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Discussion Starter · #1 ·
I don’t think it’s a good idea to use a vent that has a filter because that vent will eventually get clogged up by dust and debris. That goes for intake and exhaust vents.

Any vent with a filter wil eventualy clog and you will have virtually no air flow.

Leaves, pollen and dust will eventually clog the filter and make it useless.

That’s why I use ridgevent made by Lamanco, because they are non-filtered.

As for intake vents, I’ve used drip edge vent on houses that don’t have an overhang. I don’t want to use it any more because I found a better product to use.

A customer called me this week with a leak; I did the job about 10 years ago. The house did not have an overhang on the rear and I installed drip edge vent. The gutter is filled up with ice and it’s possible the ice is backing up into the drip edge.
(Could also be a siding leak)

I know you may be using a starter vent but I don’t think they have been on the market long enough to know if they will prevent leakage from ice dams. I would never use one for that reason, plus they have a filter that will clog.

When I encounter a roof that needs a vent at the eave edge I install a product called “The Inhaler”. It’s more like a fascia vent; you have to remove the gutter to install it. Its gets installed behind the gutter.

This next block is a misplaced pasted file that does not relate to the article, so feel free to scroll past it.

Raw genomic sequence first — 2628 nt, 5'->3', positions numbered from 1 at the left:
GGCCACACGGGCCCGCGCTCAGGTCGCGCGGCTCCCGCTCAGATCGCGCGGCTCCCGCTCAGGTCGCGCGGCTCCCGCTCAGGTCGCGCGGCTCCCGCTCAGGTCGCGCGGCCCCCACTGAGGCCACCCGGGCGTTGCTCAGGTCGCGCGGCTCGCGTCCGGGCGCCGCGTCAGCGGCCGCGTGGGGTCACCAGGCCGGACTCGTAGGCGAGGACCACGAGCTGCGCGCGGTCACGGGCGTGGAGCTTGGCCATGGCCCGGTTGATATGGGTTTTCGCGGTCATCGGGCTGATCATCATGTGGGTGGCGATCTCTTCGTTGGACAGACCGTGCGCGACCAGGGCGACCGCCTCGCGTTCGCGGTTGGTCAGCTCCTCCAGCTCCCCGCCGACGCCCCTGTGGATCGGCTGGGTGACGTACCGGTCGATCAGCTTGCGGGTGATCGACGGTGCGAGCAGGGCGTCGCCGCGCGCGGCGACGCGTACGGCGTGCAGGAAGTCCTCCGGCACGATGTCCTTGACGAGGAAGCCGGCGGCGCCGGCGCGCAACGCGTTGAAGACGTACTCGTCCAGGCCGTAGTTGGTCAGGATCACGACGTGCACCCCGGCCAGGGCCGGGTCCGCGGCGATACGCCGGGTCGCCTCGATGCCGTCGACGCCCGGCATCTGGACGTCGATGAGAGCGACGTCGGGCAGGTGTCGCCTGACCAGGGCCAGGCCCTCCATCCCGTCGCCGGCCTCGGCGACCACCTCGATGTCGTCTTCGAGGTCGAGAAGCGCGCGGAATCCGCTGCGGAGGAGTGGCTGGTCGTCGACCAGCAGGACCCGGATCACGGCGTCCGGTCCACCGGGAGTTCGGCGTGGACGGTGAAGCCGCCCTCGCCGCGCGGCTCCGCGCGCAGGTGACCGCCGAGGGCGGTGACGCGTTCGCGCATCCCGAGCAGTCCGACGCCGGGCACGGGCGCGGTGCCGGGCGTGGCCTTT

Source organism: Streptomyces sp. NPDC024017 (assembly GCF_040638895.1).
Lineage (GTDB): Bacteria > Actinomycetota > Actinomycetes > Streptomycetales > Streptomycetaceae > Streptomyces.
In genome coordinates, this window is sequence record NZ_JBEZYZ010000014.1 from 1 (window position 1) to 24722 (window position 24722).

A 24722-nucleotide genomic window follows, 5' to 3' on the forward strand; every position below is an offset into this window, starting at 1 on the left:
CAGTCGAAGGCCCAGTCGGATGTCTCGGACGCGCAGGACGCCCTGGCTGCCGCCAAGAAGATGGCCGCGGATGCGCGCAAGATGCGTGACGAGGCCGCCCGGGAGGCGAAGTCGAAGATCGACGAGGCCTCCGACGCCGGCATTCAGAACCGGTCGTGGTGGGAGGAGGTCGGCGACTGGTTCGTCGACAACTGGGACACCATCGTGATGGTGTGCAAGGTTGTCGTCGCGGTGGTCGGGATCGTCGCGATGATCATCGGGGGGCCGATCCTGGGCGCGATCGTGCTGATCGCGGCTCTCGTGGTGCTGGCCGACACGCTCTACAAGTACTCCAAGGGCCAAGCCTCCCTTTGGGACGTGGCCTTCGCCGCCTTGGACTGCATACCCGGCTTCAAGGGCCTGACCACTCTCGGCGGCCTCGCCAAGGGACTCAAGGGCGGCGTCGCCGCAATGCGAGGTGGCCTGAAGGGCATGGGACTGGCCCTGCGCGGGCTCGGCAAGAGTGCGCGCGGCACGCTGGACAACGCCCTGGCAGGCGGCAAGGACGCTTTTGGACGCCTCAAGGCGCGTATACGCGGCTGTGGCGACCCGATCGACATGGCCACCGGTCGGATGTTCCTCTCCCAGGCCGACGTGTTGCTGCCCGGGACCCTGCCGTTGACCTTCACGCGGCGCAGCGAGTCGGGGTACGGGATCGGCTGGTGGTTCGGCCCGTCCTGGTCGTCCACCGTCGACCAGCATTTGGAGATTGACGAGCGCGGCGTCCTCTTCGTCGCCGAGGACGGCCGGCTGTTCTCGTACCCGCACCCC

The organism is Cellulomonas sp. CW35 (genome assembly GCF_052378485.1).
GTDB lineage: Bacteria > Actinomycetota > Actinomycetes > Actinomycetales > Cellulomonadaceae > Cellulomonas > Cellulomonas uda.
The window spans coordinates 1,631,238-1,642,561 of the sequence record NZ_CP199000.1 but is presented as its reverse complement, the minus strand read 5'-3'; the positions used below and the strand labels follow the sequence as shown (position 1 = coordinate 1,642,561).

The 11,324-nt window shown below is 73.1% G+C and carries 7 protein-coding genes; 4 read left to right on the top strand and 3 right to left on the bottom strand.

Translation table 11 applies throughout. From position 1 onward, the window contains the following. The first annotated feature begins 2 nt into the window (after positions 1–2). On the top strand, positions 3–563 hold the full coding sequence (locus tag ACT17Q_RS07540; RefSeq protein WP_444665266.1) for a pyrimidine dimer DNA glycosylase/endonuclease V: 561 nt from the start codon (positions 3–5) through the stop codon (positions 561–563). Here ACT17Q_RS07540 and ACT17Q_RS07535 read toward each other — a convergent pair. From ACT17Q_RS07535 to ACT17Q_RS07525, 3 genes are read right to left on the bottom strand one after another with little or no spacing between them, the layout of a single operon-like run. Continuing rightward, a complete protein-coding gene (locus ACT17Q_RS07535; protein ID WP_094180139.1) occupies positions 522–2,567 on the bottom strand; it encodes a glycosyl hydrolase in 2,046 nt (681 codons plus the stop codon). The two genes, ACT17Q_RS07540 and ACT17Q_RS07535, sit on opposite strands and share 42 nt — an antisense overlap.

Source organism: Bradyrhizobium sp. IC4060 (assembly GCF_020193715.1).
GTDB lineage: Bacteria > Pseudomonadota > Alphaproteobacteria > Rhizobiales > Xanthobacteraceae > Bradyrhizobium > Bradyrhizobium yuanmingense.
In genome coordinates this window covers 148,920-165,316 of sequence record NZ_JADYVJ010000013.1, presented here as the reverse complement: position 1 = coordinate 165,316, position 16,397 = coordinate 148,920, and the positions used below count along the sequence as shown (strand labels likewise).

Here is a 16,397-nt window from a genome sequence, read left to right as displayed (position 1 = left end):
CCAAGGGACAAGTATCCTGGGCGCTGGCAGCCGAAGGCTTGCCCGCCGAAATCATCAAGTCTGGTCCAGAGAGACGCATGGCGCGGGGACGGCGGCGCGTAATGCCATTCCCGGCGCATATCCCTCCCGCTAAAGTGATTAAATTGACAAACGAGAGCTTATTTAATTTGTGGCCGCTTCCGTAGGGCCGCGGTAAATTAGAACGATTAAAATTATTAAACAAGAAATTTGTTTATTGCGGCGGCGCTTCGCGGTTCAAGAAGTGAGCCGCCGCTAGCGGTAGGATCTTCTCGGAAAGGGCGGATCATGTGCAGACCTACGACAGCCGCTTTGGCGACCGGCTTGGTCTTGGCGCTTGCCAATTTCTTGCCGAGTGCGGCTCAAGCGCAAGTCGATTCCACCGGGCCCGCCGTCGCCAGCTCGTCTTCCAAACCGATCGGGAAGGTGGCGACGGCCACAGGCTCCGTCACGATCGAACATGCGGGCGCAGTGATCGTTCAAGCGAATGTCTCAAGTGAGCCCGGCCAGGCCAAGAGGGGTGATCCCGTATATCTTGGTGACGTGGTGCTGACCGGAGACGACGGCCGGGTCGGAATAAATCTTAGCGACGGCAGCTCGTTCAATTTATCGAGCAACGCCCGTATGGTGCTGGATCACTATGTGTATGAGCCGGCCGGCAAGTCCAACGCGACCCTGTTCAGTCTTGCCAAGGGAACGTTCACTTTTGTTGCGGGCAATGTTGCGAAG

I feel it’s the best way to ventilate the eave edge because it will not get blocked off by ice in the winter time and it’s non-filtered.

See the picture below.
 

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Discussion Starter · #2 ·
Starter vents

I know you may be using a starter vent but I don’t think they have been on the market long enough to know if they will prevent leakage from ice dams.

I would never use one for that reason, plus they have a filter that will clog.

See the picture below.
 

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Roofing Relapse
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I don't like smart vent. I had a discussion with the manufacturers rep at the local CRCA show 2 weeks ago. I know Ed likes it, but here are my qualms. A) How do you NOT get water or ice back up? Assuming you don't get ice backup, the intake becomes essentially useless when it gets covered by snow and ice in the winter time.